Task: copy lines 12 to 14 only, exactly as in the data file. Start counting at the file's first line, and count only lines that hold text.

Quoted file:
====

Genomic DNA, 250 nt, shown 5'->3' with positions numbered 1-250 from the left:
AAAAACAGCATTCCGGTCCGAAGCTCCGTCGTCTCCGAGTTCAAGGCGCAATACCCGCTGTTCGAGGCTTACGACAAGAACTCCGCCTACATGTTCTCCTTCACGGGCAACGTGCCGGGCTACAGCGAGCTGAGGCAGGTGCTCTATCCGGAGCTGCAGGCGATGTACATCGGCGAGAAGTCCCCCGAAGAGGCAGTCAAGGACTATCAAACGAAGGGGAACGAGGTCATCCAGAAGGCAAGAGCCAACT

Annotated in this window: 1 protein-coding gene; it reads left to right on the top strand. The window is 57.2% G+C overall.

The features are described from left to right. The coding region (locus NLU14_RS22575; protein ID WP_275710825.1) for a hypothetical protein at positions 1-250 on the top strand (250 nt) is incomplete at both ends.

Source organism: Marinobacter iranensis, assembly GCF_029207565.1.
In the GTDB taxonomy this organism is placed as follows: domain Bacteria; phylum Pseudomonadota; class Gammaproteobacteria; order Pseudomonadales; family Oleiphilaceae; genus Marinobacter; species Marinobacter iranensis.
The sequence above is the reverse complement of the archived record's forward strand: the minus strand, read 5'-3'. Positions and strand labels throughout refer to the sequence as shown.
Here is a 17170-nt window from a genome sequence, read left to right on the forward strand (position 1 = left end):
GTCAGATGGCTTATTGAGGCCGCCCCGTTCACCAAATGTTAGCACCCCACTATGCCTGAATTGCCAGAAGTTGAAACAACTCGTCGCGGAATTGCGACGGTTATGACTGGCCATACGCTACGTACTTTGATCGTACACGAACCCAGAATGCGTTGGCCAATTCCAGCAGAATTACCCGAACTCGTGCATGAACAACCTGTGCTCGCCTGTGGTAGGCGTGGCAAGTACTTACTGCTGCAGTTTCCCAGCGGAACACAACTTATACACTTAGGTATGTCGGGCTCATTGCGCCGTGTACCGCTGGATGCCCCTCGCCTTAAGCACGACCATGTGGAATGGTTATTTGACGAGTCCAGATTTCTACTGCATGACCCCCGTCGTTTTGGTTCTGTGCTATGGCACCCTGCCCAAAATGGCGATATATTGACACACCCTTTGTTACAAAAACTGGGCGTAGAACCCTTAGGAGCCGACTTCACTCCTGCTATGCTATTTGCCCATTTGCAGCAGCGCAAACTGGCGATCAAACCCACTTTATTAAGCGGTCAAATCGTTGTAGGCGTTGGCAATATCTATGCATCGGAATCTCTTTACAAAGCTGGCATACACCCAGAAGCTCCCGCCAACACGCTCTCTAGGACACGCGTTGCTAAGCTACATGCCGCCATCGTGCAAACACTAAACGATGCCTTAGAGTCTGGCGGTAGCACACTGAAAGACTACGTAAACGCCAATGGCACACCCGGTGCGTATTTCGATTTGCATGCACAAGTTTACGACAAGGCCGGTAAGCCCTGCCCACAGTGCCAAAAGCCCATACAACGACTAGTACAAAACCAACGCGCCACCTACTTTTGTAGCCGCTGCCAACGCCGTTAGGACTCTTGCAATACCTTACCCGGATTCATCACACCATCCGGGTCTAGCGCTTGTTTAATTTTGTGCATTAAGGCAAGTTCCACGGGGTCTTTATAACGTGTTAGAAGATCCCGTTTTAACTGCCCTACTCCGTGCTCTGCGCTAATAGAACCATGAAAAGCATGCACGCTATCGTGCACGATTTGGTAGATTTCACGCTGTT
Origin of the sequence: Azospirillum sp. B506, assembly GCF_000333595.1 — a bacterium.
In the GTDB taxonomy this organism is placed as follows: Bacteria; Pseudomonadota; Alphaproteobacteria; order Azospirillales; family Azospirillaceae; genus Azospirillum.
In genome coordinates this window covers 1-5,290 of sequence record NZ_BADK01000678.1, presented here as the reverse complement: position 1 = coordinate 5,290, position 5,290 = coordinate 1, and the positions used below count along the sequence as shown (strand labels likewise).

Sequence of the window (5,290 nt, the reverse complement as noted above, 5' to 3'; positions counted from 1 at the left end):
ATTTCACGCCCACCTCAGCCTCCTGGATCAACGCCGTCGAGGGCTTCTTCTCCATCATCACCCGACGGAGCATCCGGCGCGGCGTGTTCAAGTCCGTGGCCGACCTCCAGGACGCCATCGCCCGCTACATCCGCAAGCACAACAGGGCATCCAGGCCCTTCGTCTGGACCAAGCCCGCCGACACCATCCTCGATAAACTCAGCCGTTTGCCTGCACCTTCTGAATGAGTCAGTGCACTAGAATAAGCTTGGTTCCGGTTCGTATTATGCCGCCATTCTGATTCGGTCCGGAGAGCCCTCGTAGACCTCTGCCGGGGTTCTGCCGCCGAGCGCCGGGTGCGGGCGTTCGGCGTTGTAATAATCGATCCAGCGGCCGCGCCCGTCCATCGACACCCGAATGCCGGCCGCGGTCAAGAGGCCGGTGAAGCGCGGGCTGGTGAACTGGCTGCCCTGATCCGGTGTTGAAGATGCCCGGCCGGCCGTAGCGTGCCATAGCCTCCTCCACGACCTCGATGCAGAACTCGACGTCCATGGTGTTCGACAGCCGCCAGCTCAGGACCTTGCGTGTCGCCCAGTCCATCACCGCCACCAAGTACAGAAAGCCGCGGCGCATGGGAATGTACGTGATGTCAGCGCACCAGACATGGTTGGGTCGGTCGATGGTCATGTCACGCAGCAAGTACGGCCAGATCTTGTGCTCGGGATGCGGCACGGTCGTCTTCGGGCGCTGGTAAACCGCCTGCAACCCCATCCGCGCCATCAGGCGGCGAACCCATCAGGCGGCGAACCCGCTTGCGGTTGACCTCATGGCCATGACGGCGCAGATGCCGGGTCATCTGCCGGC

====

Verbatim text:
In genome coordinates this window covers 1-5,290 of sequence record NZ_BADK01000678.1, presented here as the reverse complement: position 1 = coordinate 5,290, position 5,290 = coordinate 1, and the positions used below count along the sequence as shown (strand labels likewise).

Sequence of the window (5,290 nt, the reverse complement as noted above, 5' to 3'; positions counted from 1 at the left end):
ATTTCACGCCCACCTCAGCCTCCTGGATCAACGCCGTCGAGGGCTTCTTCTCCATCATCACCCGACGGAGCATCCGGCGCGGCGTGTTCAAGTCCGTGGCCGACCTCCAGGACGCCATCGCCCGCTACATCCGCAAGCACAACAGGGCATCCAGGCCCTTCGTCTGGACCAAGCCCGCCGACACCATCCTCGATAAACTCAGCCGTTTGCCTGCACCTTCTGAATGAGTCAGTGCACTAGAATAAGCTTGGTTCCGGTTCGTATTATGCCGCCATTCTGATTCGGTCCGGAGAGCCCTCGTAGACCTCTGCCGGGGTTCTGCCGCCGAGCGCCGGGTGCGGGCGTTCGGCGTTGTAATAATCGATCCAGCGGCCGCGCCCGTCCATCGACACCCGAATGCCGGCCGCGGTCAAGAGGCCGGTGAAGCGCGGGCTGGTGAACTGGCTGCCCTGATCCGGTGTTGAAGATGCCCGGCCGGCCGTAGCGTGCCATAGCCTCCTCCACGACCTCGATGCAGAACTCGACGTCCATGGTGTTCGACAGCCGCCAGCTCAGGACCTTGCGTGTCGCCCAGTCCATCACCGCCACCAAGTACAGAAAGCCGCGGCGCATGGGAATGTACGTGATGTCAGCGCACCAGACATGGTTGGGTCGGTCGATGGTCATGTCACGCAGCAAGTACGGCCAGATCTTGTGCTCGGGATGCGGCACGGTCGTCTTCGGGCGCTGGTAAACCGCCTGCAACCCCATCCGCGCCATCAGGCGGCGAACCCATCAGGCGGCGAACCCGCTTGCGGTTGACCTCATGGCCATGACGGCGCAGATGCCGGGTCATCTGCCGGC